Jump to content

US Subprime mortgage market


Recommended Posts

Here is a report on Germany. I cannot remember 1931 but it doesn't sound like champagne & cream cakes.




The German government has pulled together a rescue operation ÃÆâ€â„¢ÃƒÆ’ƒâہ¡ÃƒÆ’‚¢ÃƒÆ’¢Ã¢Ã¢Ã¢Ã¢â€š¬Ã…¡Ãƒâ€šÃ‚¬ÃƒÆ’…¡Ãƒâہ¡ÃƒÆ’‚¬ÃƒÆ’¢Ã¢Ã¢Ã¢Ã¢â‚¬Å¡Ã‚¬Ãƒâ€¦Ã‚¡ÃƒÆ’‚¬Ãƒâہ¡ÃƒÆ’‚ drawing in all three pillars of the countryÃÆâ€â„¢ÃƒÆ’ƒâہ¡ÃƒÆ’‚¢ÃƒÆ’¢Ã¢Ã¢Ã¢Ã¢â€š¬Ã…¡Ãƒâ€šÃ‚¬ÃƒÆ’…¡Ãƒâہ¡ÃƒÆ’‚¬ÃƒÆ’¢Ã¢Ã¢Ã¢Ã¢â€š¬Ã…¡Ãƒâ€šÃ‚¬ÃƒÆ’…¾Ãƒâہ¡ÃƒÆ’‚¢s banking system ÃÆâ€â„¢ÃƒÆ’ƒâہ¡ÃƒÆ’‚¢ÃƒÆ’¢Ã¢Ã¢Ã¢Ã¢â€š¬Ã…¡Ãƒâ€šÃ‚¬ÃƒÆ’…¡Ãƒâہ¡ÃƒÆ’‚¬ÃƒÆ’¢Ã¢Ã¢Ã¢Ã¢â‚¬Å¡Ã‚¬Ãƒâ€¦Ã‚¡ÃƒÆ’‚¬Ãƒâہ¡ÃƒÆ’‚ to shore up EuropeÃÆâ€â„¢ÃƒÆ’ƒâہ¡ÃƒÆ’‚¢ÃƒÆ’¢Ã¢Ã¢Ã¢Ã¢â€š¬Ã…¡Ãƒâ€šÃ‚¬ÃƒÆ’…¡Ãƒâہ¡ÃƒÆ’‚¬ÃƒÆ’¢Ã¢Ã¢Ã¢Ã¢â€š¬Ã…¡Ãƒâ€šÃ‚¬ÃƒÆ’…¾Ãƒâہ¡ÃƒÆ’‚¢s first major casualty of the subprime crisis.


The rescue of IKB, a specialist lender based in Dusseldorf, began on Sunday when Peer Steinbruck, the German finance minister, called leading banking executives to discuss a bailout. According to people who took part in the conference call, Jochen Sanio, head of GermanyÃÆâ€â„¢ÃƒÆ’ƒâہ¡ÃƒÆ’‚¢ÃƒÆ’¢Ã¢Ã¢Ã¢Ã¢â€š¬Ã…¡Ãƒâ€šÃ‚¬ÃƒÆ’…¡Ãƒâہ¡ÃƒÆ’‚¬ÃƒÆ’¢Ã¢Ã¢Ã¢Ã¢â€š¬Ã…¡Ãƒâ€šÃ‚¬ÃƒÆ’…¾Ãƒâہ¡ÃƒÆ’‚¢s financial regulator, is said to have warned of the worst banking crisis since 1931.


IKB announced a big fall in its earnings because of subprime exposure. The news sent its shares plunging and prompted KfW, the state-owned development bank, to step in with a pledge to guarantee obligations of more than E8 billion ($10.93 billion) ÃÆâ€â„¢ÃƒÆ’ƒâہ¡ÃƒÆ’‚¢ÃƒÆ’¢Ã¢Ã¢Ã¢Ã¢â€š¬Ã…¡Ãƒâ€šÃ‚¬ÃƒÆ’…¡Ãƒâہ¡ÃƒÆ’‚¬ÃƒÆ’¢Ã¢Ã¢Ã¢Ã¢â‚¬Å¡Ã‚¬Ãƒâ€¦Ã‚¡ÃƒÆ’‚¬Ãƒâہ¡ÃƒÆ’‚ more than five times IKBÃÆâ€â„¢ÃƒÆ’ƒâہ¡ÃƒÆ’‚¢ÃƒÆ’¢Ã¢Ã¢Ã¢Ã¢â€š¬Ã…¡Ãƒâ€šÃ‚¬ÃƒÆ’…¡Ãƒâہ¡ÃƒÆ’‚¬ÃƒÆ’¢Ã¢Ã¢Ã¢Ã¢â€š¬Ã…¡Ãƒâ€šÃ‚¬ÃƒÆ’…¾Ãƒâہ¡ÃƒÆ’‚¢s stock market value.


The intervention suggested that the problems at IKB are much worse than thought. Mr SteinbrÃÆâ€â„¢ÃƒÆ’ƒâ€Â ÃƒÆ’¢Ã¢Ã¢â‚¬Å¡Ã‚¬Ãƒ¢Ã¢â‚¬Å¾Ã‚¢ÃƒÆ’ƒÆ’â€Å¡Ãƒƒâہ¡ÃƒÆ’‚¼ck phoned several banking executives, including Josef Ackermann, chief executive of Deutsche Bank, on Sunday to bring them on board.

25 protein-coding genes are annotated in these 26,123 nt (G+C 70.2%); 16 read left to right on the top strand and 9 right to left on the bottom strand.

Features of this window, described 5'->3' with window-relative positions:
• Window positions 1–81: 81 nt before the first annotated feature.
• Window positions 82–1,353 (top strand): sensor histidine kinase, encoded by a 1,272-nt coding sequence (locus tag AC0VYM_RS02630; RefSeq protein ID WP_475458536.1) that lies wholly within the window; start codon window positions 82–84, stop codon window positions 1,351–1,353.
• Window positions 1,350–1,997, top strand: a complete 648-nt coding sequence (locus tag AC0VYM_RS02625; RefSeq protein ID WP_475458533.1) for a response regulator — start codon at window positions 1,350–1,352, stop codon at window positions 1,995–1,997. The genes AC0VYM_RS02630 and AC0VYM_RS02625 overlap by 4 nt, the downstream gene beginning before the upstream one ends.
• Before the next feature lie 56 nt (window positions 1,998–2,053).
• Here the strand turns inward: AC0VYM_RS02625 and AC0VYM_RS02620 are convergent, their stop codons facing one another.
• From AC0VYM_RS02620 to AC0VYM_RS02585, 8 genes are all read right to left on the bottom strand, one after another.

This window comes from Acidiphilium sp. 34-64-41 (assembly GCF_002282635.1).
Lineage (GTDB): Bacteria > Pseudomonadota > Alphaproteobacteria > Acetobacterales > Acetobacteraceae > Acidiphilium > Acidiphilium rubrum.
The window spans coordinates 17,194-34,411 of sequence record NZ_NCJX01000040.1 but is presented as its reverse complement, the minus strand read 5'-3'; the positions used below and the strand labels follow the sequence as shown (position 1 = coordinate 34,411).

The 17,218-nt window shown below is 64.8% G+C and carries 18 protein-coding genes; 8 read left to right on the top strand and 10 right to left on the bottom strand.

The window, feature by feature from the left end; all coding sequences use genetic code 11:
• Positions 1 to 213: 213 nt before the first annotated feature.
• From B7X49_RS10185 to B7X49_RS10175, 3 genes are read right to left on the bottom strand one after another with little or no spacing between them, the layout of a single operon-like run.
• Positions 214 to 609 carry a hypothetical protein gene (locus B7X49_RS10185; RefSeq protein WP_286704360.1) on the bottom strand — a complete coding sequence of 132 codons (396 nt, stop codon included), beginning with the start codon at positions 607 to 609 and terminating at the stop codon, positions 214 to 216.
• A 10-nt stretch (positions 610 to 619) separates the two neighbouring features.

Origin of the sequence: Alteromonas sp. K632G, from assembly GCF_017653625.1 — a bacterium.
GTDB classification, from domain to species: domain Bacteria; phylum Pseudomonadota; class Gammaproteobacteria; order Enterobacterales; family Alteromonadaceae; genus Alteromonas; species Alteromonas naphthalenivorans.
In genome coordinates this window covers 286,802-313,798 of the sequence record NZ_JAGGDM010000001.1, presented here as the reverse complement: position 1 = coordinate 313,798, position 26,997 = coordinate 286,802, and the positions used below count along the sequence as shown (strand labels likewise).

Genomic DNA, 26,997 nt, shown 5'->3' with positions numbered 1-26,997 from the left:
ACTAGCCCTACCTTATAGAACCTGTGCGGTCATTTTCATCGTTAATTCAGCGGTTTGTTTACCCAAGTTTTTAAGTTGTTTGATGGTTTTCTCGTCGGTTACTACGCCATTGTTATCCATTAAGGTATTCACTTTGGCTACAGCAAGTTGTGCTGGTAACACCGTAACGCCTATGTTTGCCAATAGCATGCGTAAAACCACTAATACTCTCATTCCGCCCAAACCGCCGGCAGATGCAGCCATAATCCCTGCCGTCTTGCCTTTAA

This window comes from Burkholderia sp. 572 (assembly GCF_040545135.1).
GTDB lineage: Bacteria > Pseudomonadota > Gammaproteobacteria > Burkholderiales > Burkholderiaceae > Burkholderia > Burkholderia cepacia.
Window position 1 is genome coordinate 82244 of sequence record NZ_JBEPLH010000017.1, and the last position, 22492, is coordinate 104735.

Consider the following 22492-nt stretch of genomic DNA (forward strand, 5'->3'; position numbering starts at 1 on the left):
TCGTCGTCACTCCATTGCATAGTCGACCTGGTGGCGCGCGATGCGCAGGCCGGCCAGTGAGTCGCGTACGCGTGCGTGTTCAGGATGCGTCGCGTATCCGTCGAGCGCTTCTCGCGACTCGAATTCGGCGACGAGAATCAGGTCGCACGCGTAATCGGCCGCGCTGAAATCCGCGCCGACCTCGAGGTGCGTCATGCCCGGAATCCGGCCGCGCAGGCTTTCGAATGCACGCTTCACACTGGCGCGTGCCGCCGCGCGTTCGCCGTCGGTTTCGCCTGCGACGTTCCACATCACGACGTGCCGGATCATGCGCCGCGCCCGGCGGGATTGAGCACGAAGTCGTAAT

Link to comment
Share on other sites

  • Replies 102
  • Created
  • Last Reply

Top Posters In This Topic

Top Posters In This Topic

Posted Images

We all kind of thought it may take the (potential) implosion of a big financial institution to shake and push the sharemarkets lower;


Bear CFO: Bond turmoil 'extreme'


Is Bear Sterns to be the LTCM of 2007/08??


Enron bonds were apparently graded as 'investment grade' by the ratings houses right up to 1 month before their demise!


Best of Luck to all - whatever happens!



Link to comment
Share on other sites

In reply to: ibisibis123 on Saturday 04/08/07 09:36pm


Lyndon LaRouche is a complete nutcase, look him up on Wikipedia to see his bio.


having said that ,if his trillion$$$ mortgage figures he is talking about in his article

are correct then their will be a lot of damage done from subprime.

Difficult to find out the true scale of it , some market analysts quote small

amounts , & some very large amounts.

Link to comment
Share on other sites

In reply to: datum on Monday 06/08/07 02:21am

So it seems most commentors are saying that the problem is far more extensive than first thought. I would hazard a guess that this is not limited to the subprime mortgage market, that defaults will pick up in "more secure" loans.


What will be interesting is the RBA meeting this week. All indicators are saying we should have a rate rise. If we don't get a rate rise, well, it may signal that the RBA is worried about our ability to repay our personal debt. Things are about to get very messy in my opinion.


Time will tell

Link to comment
Share on other sites